Friday, February 07, 2014

Book 16: Paris 1919

As part of my personal goals to read more nonfiction and to read more about World War I, I decided to finally tackle this book which has been catching my eye for months only to be put aside for shiny new fiction.  MacMillan has a new book out that is about the events leading up to World War I so before I committed to that, I wanted to see how I felt about her writing style in this one.
Overall, I really liked it, but some of the information is overwhelming.  Now honestly, I don't think there is much she could have done about this because the goals that the Allies set themselves for this Peace Conference were so large that it would have been hard to include everything and not be overwhelmed.  Almost every country that could sent representatives and some of the delegations numbered in the hundreds.  This conference was a big deal, many smaller, oppressed nations taking hope from the stated goals of the conference, thinking that they may finally get recognition and help.  There was no way this could be anything but dense and information packed.  Having said that, I think she did a very good job of breaking down the topics and presenting them in a digestible manner, even if she sometimes had to reference things that wouldn't be addressed until later chapters such as when discussing the creations of borders for various states.  MacMillan chose to break the book down by areas, focusing on one area at at time, such as the Balkans, Asia, the Middle East, and Eastern Europe.  As a result, there were quite a few times that I had to remind myself that certain discussion were going on simultaneously but having the book organized by time would have been impossible.  Still, the three leaders that were making the decisions (originally Italy was included as part of the Four) were dealing with so many things at the same time it's hard to imagine they had a grasp on anything.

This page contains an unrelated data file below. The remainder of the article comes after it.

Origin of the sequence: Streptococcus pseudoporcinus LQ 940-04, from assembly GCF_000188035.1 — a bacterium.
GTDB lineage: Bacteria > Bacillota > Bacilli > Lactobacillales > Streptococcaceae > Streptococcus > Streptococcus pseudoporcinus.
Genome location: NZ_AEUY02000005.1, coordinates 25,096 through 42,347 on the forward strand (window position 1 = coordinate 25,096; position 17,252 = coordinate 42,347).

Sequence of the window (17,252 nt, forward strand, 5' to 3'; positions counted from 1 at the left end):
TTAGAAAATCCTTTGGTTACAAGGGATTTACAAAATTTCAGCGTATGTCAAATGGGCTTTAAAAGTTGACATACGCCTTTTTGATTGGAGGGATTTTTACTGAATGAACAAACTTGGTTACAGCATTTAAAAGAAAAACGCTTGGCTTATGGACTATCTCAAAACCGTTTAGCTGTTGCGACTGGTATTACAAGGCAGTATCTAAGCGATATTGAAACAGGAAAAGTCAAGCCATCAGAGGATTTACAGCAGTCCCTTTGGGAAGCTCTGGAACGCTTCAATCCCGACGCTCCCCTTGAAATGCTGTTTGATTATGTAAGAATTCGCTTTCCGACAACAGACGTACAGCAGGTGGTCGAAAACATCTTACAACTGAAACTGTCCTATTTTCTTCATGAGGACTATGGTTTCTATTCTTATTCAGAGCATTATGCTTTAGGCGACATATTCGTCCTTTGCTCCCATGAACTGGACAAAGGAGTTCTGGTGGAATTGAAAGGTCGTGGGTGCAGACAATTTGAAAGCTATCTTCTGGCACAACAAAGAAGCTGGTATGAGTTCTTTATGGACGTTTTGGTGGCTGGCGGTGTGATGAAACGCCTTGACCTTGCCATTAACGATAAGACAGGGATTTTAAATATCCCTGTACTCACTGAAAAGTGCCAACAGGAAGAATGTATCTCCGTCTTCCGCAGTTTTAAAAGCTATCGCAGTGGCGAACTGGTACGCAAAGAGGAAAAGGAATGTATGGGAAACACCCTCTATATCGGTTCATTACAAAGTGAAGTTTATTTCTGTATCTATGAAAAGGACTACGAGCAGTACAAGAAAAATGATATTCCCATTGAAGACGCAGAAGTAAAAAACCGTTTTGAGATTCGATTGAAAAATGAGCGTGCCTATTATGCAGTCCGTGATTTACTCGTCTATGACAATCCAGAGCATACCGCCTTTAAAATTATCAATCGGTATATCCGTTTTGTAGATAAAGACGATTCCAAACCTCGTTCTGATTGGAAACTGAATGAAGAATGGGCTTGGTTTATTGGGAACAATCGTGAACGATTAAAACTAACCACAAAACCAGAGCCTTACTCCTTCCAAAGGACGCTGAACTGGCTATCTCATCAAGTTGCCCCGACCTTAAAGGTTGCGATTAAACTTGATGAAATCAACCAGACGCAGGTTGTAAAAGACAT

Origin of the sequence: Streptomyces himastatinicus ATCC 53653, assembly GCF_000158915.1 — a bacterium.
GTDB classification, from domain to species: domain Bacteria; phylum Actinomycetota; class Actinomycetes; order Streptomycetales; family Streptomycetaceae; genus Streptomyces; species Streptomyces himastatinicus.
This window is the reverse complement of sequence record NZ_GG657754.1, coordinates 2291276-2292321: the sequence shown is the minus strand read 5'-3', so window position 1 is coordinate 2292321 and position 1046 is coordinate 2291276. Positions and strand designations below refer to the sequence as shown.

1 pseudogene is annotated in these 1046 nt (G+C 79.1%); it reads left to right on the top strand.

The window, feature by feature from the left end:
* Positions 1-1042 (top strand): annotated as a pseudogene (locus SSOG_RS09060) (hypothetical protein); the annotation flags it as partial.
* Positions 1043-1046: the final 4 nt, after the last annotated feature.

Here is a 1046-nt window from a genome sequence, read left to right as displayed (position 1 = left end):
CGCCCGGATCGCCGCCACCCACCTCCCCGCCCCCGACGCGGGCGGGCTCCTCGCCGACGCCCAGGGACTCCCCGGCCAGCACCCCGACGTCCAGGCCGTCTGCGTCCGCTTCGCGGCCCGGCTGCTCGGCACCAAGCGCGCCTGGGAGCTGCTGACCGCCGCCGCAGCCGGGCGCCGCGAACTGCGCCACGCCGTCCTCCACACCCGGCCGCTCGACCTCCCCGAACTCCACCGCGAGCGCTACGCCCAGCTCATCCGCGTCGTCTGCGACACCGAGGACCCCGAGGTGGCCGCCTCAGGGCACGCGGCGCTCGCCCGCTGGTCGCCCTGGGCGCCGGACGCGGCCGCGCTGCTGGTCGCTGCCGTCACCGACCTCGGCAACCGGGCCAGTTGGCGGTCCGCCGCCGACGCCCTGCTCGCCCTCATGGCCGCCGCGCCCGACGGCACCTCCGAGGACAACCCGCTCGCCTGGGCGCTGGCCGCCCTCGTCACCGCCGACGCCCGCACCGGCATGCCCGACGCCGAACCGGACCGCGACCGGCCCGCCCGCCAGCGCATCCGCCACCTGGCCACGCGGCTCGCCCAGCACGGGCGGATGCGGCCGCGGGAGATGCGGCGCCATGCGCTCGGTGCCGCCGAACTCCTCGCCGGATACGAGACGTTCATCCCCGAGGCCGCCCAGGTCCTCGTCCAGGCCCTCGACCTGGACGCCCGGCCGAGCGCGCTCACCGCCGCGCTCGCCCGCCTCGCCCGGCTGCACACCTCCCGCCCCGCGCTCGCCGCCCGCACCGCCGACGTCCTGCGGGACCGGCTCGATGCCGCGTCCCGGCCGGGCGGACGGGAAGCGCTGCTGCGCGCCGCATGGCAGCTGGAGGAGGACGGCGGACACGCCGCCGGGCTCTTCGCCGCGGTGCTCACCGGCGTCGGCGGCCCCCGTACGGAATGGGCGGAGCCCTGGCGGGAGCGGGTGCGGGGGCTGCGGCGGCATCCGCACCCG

Before diving into the details, MacMillan sets the scene, and introduces the main players and drivers.  Woodrow Wilson, David Lloyd George and Georges Clemenceau were the leaders of the US, UK and France respectively, and they would be the major forces in creating the peace treaties.  Wilson had published his Fourteen Points before the conference so that terms like "self determination" were in everyone's mouths.  As the conference progressed, it turned out that these types of ideas and concepts were much harder to put in practice and define than originally thought.  Of course, Wilson's big project for this conference was the establishment of a League of Nations to prevent future wars, and to get rid of secret diplomacy and treaties that he believed led to the Great War to begin with.  MacMillan argues that Europeans were actually very receptive to the idea of the League even if they were not nearly as idealistic about it.